Thursday, August 11, 2022

UK house prices rise at fastest rate since 2007

UK house

London continues to see the lowest annual growth at 3.7% for the fourth month in a row

UK average house prices rose by 10.2% over the year to March 2021, up from 9.2% in February 2021; this is the highest annual growth rate the UK has seen since August 2007.

The latest figures from the Office for National Statistics (ONS) show that average house prices rose over the year in England to £275,000 (10.2%), in Wales to £185,000 (11.0%), in Scotland to £167,000 (10.6%) and in Northern Ireland to £149,000 (6.0%).

London continues to see the lowest annual growth (3.7%) for the fourth consecutive month.

The second half of 2020 saw the UK’s average house price growth accelerating. This trend has continued into the beginning of 2021, reaching an annual growth rate of 10.2% in March 2021.

The ONS report notes that changes in the tax paid on housing transactions may have allowed sellers to request higher prices as the buyers’ overall costs are reduced.

Cloe Atkinson, managing director, Mortgage Engine, comments: A year ago, activity in the property market remained almost entirely suspended as the UK continued to endure its first lockdown. In contrast, 2021 has so far proved a stellar year for house price growth.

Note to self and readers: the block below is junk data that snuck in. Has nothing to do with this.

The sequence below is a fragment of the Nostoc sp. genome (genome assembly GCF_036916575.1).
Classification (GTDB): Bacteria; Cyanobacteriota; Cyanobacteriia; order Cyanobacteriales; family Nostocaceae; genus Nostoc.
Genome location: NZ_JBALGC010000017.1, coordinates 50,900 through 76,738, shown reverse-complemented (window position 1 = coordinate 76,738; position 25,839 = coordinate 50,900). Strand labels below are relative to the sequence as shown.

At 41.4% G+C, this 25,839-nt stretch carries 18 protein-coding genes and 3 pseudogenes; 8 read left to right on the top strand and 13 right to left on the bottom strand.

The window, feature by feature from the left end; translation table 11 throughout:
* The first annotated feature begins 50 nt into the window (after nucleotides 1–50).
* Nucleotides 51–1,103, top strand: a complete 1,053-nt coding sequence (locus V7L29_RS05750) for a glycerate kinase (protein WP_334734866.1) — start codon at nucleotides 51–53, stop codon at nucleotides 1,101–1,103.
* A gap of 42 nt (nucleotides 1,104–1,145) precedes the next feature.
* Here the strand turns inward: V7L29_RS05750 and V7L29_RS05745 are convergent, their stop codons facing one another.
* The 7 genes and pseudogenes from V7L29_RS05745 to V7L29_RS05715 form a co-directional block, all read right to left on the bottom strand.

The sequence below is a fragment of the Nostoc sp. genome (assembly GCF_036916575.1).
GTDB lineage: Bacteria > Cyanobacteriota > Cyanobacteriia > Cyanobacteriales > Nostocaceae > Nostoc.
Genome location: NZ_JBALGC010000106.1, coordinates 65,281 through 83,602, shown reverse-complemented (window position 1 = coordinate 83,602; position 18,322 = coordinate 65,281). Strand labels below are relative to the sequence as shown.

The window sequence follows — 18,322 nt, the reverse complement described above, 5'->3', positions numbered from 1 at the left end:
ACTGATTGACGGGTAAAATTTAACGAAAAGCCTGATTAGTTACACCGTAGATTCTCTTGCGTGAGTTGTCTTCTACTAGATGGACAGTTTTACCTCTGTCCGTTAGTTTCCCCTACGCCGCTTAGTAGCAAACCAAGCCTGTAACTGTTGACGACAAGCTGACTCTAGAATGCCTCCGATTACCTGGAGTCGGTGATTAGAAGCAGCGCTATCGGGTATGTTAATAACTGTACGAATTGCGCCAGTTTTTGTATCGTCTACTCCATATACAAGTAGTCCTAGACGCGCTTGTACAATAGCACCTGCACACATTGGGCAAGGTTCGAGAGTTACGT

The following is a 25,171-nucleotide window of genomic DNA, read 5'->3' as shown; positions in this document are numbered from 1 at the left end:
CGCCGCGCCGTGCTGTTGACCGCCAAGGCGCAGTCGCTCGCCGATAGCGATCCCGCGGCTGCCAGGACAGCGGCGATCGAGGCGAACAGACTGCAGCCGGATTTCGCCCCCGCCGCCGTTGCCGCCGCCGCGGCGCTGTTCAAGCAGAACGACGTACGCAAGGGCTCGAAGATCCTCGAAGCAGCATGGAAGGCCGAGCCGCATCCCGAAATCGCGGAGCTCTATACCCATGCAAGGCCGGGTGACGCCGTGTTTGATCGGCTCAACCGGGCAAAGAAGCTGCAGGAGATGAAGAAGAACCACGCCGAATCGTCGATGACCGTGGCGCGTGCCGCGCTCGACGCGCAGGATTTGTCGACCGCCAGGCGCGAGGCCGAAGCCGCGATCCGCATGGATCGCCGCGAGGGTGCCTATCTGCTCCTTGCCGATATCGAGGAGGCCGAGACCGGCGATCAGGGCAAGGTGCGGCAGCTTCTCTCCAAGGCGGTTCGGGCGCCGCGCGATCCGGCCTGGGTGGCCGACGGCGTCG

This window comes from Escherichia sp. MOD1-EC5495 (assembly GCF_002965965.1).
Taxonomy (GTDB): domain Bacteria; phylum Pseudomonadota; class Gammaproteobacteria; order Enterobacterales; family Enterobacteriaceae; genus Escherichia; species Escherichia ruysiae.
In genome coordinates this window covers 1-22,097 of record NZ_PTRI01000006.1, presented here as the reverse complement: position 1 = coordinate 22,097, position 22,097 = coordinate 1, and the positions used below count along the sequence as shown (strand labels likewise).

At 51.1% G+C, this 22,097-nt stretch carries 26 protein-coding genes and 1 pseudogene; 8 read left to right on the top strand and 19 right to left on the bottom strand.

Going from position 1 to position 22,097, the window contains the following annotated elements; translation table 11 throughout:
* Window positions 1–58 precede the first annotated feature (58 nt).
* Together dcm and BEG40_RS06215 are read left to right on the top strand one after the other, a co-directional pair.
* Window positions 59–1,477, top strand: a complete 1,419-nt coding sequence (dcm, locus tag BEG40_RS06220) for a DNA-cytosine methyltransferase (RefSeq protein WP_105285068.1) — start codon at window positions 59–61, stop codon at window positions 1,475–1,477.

The busy start to this year reflects the success of various government measures to stimulate demand in the market, as well as the hard work carried out by the property industry to overcome the challenges of the pandemic and adapt to new ways of doing business. There has been an extraordinary amount of change in a relatively short time, Atkinson says.

The mortgage industry has adopted new technology at an unprecedented rate, increasing efficiency and unlocking new ways of working. As the UK cautiously moves to relax its pandemic restrictions, it’s vital that the property sector doesn’t leave behind the spirit of innovation that’s carried it through the last year. Now is the time for the industry to increase its investment in tech and continue to evolve to meet the challenges of the post-pandemic period.

Miles Robinson, Head of Mortgages at online mortgage broker Trussle, comments: We’re continuing to see house prices grow month-on-month, suggesting that the market remains buoyant and demand is high as a result of the stamp duty holiday.

He says: With this in mind, it’s important for buyers in the homebuying process to be aware that the increased demand has caused inflated prices. First-time buyers are now paying up to £73,000 more than last year to get on to the property ladder. This has also caused delays in completion times and it now takes up to 171 days to purchase a property in the UK.


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